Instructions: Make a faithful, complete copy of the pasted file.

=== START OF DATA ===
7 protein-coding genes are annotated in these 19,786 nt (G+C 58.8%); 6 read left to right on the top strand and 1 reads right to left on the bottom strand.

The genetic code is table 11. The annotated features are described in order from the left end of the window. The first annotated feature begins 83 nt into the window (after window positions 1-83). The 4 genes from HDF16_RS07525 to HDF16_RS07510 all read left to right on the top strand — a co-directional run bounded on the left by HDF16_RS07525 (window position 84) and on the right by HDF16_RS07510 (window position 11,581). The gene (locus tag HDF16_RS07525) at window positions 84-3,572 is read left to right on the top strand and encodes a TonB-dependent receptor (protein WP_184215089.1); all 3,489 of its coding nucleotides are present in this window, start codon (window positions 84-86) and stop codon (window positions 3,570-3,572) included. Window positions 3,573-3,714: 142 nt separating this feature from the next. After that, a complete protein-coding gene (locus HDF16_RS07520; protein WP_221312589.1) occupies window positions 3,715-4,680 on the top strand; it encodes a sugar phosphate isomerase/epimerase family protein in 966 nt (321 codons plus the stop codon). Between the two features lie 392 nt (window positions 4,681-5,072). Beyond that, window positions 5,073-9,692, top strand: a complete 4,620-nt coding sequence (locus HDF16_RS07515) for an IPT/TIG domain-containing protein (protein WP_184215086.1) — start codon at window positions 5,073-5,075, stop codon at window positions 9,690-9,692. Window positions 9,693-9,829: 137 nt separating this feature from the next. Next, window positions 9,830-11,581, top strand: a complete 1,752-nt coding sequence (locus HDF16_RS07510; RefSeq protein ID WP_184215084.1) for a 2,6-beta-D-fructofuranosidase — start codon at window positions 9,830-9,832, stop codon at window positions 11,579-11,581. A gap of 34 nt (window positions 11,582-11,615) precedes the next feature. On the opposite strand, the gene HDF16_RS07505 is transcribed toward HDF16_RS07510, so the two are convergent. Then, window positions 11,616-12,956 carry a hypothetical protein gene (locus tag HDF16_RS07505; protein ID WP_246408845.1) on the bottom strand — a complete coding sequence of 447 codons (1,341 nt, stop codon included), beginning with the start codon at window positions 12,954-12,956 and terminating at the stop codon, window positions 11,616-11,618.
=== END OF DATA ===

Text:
7 protein-coding genes are annotated in these 19,786 nt (G+C 58.8%); 6 read left to right on the top strand and 1 reads right to left on the bottom strand.

The genetic code is table 11. The annotated features are described in order from the left end of the window. The first annotated feature begins 83 nt into the window (after window positions 1-83). The 4 genes from HDF16_RS07525 to HDF16_RS07510 all read left to right on the top strand — a co-directional run bounded on the left by HDF16_RS07525 (window position 84) and on the right by HDF16_RS07510 (window position 11,581). The gene (locus tag HDF16_RS07525) at window positions 84-3,572 is read left to right on the top strand and encodes a TonB-dependent receptor (protein WP_184215089.1); all 3,489 of its coding nucleotides are present in this window, start codon (window positions 84-86) and stop codon (window positions 3,570-3,572) included. Window positions 3,573-3,714: 142 nt separating this feature from the next. After that, a complete protein-coding gene (locus HDF16_RS07520; protein WP_221312589.1) occupies window positions 3,715-4,680 on the top strand; it encodes a sugar phosphate isomerase/epimerase family protein in 966 nt (321 codons plus the stop codon). Between the two features lie 392 nt (window positions 4,681-5,072). Beyond that, window positions 5,073-9,692, top strand: a complete 4,620-nt coding sequence (locus HDF16_RS07515) for an IPT/TIG domain-containing protein (protein WP_184215086.1) — start codon at window positions 5,073-5,075, stop codon at window positions 9,690-9,692. Window positions 9,693-9,829: 137 nt separating this feature from the next. Next, window positions 9,830-11,581, top strand: a complete 1,752-nt coding sequence (locus HDF16_RS07510; RefSeq protein ID WP_184215084.1) for a 2,6-beta-D-fructofuranosidase — start codon at window positions 9,830-9,832, stop codon at window positions 11,579-11,581. A gap of 34 nt (window positions 11,582-11,615) precedes the next feature. On the opposite strand, the gene HDF16_RS07505 is transcribed toward HDF16_RS07510, so the two are convergent. Then, window positions 11,616-12,956 carry a hypothetical protein gene (locus tag HDF16_RS07505; protein ID WP_246408845.1) on the bottom strand — a complete coding sequence of 447 codons (1,341 nt, stop codon included), beginning with the start codon at window positions 12,954-12,956 and terminating at the stop codon, window positions 11,616-11,618.